This led to immediate break downs and screams/tears at the unfairness of it all. Then they turned on each other:

E: You were the one who suggested it and you knew we weren't supposed to and I forgot!

D: Then I'm going to call you Mr. Bad Memory
 (**editors note: this is the line that prompted me to start transcribing this exchange for you, dear blog readers)

E: Then I will call you poop face.

D: Then I will call you stinky head.


{break in dialogue to focus on wailing and screaming}

E: You're the one who kicked the ball!

D: Well you're the one who was supposed to catch it!

E: Well you're the one who kicked it and you knew we shouldn't kick it!

{calming down}

E: How many dollars do you have?

D: I only have 11.

E: Well I have 29...that's 40 all together...maybe 41 if we count all our coins.
{end scene}

Does that count as a summer math exercise?

Wednesday, July 10, 2013

My parents were visiting this weekend for the 4th and came to Mass with us on Sunday morning. The boys were on very good behavior, looking forward to a hotel swim afterward. (Also, it helps to have extra adults as barriers between them.) Anyway, after Communion, my mom fished a piece of paper and pen out of her purse to quash Daniel's restlessness. After Mass, he showed me his drawing:

"Look, Mom, a crime scene!"
To which I replied, "Well, that's very holy."

He didn't quite get what I meant, so I said, "You know, holy, for church. Like God and Jesus."

"Oh," he replied. "I can draw a holy picture too." So on the way to the pool this is what he came up with. (My notes added after the fact)

Edward's contribution: "Make sure you put Jesus on the right of God."

Well, I guess they are listening. Sometimes.

Youth baseball season has come and gone and here I am just getting around to blogging about it. Well, technically I guess that's not true as I did share some early tales of extreme weather and extreme exhaustion.

And also, let's be totally honest, the phrase "come and gone" is not really an adequate descriptor. More like, "come and stayed and lasted and lingered and continued and finally--mercifully--gone." Did I mention it was a LONG season? Starting with winter coats at April practices, continuing through May flooding and relocation, and finishing with a five-games-in-three-days weekend tournament at the end of June. And that was just Edward! Daniel's coach-pitch tee ball was but a six-week blip in comparison.

They both really liked it and even after three months, I heard Edward sigh wistfully in the middle of the week after the season ended, "Oh, I wish I still had baseball!"

I think he really likes being a part of a team. Also, at his age they use a pitching machine, which (usually) makes it possible to have some success with hitting. (The machine wasn't always consistent.) 
Edward in right field; umpire feeds the balls into the pitching machine
He started strong, then went through a few weeks where he adopted a weird batting stance, holding the bat way over his head and striking out a lot, then allowed himself to be corrected and got back to connecting the bat and ball. 
John was often the third base coach

Now, it didn't always get past the pitcher, but that was actually OK since it was rare for any team in this league to be able to throw out a runner at first. After one of those little dribblers, one of the other dads commented, "Well, you know, his on-base percentage is actually pretty high with those."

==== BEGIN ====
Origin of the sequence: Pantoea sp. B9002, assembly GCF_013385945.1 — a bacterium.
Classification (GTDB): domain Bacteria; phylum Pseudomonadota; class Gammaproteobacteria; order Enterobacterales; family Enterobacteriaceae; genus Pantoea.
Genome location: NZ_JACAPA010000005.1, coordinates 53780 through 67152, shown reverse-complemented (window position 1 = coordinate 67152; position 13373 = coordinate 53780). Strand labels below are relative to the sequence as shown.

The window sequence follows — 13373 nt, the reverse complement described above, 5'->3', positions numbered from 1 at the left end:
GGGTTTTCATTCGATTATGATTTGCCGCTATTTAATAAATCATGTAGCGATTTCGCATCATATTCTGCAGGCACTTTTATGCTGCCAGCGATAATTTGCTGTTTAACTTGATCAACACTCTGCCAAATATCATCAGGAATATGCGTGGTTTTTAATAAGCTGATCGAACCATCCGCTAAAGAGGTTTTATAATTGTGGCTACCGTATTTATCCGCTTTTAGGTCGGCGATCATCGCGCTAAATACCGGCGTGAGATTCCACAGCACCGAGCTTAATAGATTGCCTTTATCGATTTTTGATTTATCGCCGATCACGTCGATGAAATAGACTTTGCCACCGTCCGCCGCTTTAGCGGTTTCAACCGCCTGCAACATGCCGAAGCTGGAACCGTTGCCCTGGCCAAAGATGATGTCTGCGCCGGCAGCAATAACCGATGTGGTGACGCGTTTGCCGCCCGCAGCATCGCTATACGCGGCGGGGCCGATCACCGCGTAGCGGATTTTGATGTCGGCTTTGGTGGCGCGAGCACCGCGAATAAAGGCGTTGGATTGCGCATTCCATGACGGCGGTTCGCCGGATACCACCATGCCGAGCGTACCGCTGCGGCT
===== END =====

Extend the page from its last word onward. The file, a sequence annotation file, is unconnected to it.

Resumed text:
His fielding was...shall we say...unfocused. Early in the season they rotated the kids through various positions, but ultimately Edward ended up in left field, without much action.
Rare "readiness." Likely had something to do with
John standing at the fence to take the picture.
 The final weekend was a bit much with the last regular season game on Friday evening followed by two tournament games each on Saturday and Sunday. And it was HOT! But then it was over and only Edward was sorry.
Participation medal
Team at the end of the tournament weekend
Daniel was a trooper with going to all those games, but it helped that we let him play at the nearby playground and there were always plenty of other baseball siblings to have fun with. He also appreciated Edward's game day preparation:

Is it weird to fire yourself up for a game by reading
about Abraham Lincoln's funeral train?
Daniel was just as intense about tee-ball as every other sport he's played.
Happy to be on a team with his good friend, who we met when the
older brothers were on the same tee ball team two summers ago
His was a coach-pitch format with four or five chances to hit the coach's pitch before hitting off a tee.

Swinging too high

Note the tongue; sign of concentration
The kids all stood in the field while the other team batted, but it would be a stretch to say that Daniel did any actual defense. But he had fun and he could certainly tell you how many games his team won, even though they don't keep score and every kid gets to bat every inning.

Pre-game warm up
I tried to de-emphasize the whole winning/losing thing to focus on having fun and learning the game, but he was not buying it. This did lead to me being hilariously called-out in front of my parents when they came with me to pick him up from a sports-themed week at day camp and he said, "Mom, I know you don't care about winning and losing, but my team won both soccer games today!" He was pleased.

The last baseball-related item was a big surprise to me. I asked Edward to make thank you cards for his two coaches and he took his materials and disappeared for a while. When he came back, this is what he had created:

for reference

He had grabbed his hat and free-hand copied the logo with crayon and colored pencil. I had no idea he could do that--100% Kenyon genes at work!